The part of the festival that most people know about, and from which many draw these conclusions, is that after sacrificing a goat and a dog (along with some other rituals, to be detailed further below), the young Luperci priests run a race around the old boundaries of the city of Rome, flogging passers-by (particularly women) with goat skins from the sacrifice. Some modern Pagans, particularly Gardnerian Wiccans, have often seen a connection between this particular practice and the use of flogging and flagellation in their rituals. And, while there is a connection in terms of similar tools being used for ritual purposes, the actual practices aren’t comparable at all. The floggings that Roman men and women hoped to receive on the day were not harsh and tortuous, and were not some form of BDSM within a ritual context (though, I would note, I have no problem with BDSM generally, nor its usage in rituals in particular!); neither was it a technique to induce an altered state of consciousness. It was a token slap on the palms of the hands, in fact, if we are to believe some ancient sources on this matter–one “whack!” and then the Lupercus concerned ran a bit further to give his blessings to someone else along the road. If marks were left, they were doing it wrong!
Patheos Explore the world's faith through different perspectives on religion and spirituality! Patheos has the views of the prevalent religions and spiritualities of the world.
No matter what some Christians (and none too small a number of Pagans) might like to think, the connections between the Roman festival of Lupercalia on February 15 and St. Valentine’s Day on February 14 are, in fact, few to none. The idea that Lupercalia is “all about fertility,” and thus some sort of distant, more physical and amorous (and therefore “Pagan”) cousin to Valentine’s Day, is more than a bit of an exaggeration.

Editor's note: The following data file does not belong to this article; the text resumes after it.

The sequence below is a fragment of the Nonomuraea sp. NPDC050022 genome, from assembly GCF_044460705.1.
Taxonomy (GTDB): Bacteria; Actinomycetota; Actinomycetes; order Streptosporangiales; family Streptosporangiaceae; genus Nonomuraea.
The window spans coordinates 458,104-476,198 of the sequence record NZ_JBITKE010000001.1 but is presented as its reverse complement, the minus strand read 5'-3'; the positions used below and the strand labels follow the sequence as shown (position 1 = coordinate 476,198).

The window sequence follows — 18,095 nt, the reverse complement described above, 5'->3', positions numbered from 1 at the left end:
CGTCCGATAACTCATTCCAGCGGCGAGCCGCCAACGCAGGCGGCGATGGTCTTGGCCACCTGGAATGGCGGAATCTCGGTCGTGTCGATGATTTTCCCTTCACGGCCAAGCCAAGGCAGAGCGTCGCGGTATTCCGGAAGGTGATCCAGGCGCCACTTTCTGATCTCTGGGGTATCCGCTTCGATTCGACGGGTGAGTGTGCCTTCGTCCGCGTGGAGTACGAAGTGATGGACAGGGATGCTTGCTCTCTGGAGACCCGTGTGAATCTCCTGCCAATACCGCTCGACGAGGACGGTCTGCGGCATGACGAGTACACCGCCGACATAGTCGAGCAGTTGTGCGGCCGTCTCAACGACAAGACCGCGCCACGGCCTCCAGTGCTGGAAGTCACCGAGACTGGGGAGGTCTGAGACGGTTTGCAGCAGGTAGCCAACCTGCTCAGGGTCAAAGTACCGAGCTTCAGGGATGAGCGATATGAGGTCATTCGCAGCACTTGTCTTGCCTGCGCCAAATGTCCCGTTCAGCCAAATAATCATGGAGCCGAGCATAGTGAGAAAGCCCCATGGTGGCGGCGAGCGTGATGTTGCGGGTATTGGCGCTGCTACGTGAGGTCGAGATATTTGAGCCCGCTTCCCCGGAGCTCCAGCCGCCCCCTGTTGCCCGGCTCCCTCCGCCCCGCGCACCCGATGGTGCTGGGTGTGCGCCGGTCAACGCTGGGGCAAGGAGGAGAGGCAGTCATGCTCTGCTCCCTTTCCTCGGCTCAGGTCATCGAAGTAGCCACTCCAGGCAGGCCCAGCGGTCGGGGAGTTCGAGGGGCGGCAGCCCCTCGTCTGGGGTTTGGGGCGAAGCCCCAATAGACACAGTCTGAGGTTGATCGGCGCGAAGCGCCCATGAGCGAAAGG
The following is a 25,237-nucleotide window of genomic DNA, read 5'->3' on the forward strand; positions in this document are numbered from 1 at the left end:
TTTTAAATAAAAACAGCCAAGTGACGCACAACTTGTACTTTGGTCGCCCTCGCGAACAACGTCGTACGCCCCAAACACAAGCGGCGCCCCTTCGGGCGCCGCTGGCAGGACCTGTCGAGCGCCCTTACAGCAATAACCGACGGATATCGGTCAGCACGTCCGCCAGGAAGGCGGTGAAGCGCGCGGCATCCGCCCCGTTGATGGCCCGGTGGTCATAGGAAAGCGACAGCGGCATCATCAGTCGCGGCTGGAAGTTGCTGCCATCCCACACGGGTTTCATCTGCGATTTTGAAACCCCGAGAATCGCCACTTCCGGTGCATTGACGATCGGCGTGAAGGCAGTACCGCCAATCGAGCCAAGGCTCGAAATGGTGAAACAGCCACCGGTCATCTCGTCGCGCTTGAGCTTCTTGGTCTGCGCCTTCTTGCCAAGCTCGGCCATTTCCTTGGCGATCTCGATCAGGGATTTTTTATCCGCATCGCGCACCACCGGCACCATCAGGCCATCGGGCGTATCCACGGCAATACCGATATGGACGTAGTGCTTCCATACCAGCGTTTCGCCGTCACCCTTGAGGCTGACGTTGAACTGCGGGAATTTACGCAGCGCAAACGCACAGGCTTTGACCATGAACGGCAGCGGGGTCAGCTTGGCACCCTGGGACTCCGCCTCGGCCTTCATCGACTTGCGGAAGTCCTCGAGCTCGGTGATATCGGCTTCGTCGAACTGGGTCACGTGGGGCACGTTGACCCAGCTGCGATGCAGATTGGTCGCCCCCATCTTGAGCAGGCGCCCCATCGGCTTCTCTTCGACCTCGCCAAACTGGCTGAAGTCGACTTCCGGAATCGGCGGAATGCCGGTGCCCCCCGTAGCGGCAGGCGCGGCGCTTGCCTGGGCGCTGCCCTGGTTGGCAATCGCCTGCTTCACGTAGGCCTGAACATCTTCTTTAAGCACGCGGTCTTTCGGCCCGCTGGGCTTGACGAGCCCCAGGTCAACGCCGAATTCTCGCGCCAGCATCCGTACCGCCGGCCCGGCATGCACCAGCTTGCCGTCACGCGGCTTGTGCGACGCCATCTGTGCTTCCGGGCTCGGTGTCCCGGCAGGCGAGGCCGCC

The fertility here involved is not necessarily sexual fertility in women, though it was often thought to be such when the origins of the festival were eventually forgotten. It was fertility represented by the goat skin itself, a fertility of an agricultural and livestock sort. The young men running the race were symbolically committing themselves to the protection of their communities, thus their race around its boundaries which indicated their area of influence and the “home territory” they were protecting. The young men who were Luperci underwent a part of the ritual earlier in which the blood from the sacrificed goat and dog were mixed together, dabbed on their foreheads with a knife, and then wiped off subsequently with wool dipped in milk, signifying their transition from a lawless, wild state into a settled and civilized mode of life. The founders of Rome, the twin brothers Romulus and Remus, were raised by the Lupa (“she-wolf”) in the cave where this ritual took place, and in their lives after this, they were lawless hunter/raider warriors until their eventual foundation of the city. This ritual commemorates this entire situation. The success by speed and martial prowess that used to come to Romulus and Remus when they were hunter-warriors in taking anyone and everyone’s livestock–including goats!–while in that phase of their existence becomes the success of those same skills and abilities being put toward the protection of their community in their settled state. The fertility of the community’s resources, through this protection, is what is being celebrated, not necessarily (nor exclusively) the fertility of humans in reproduction.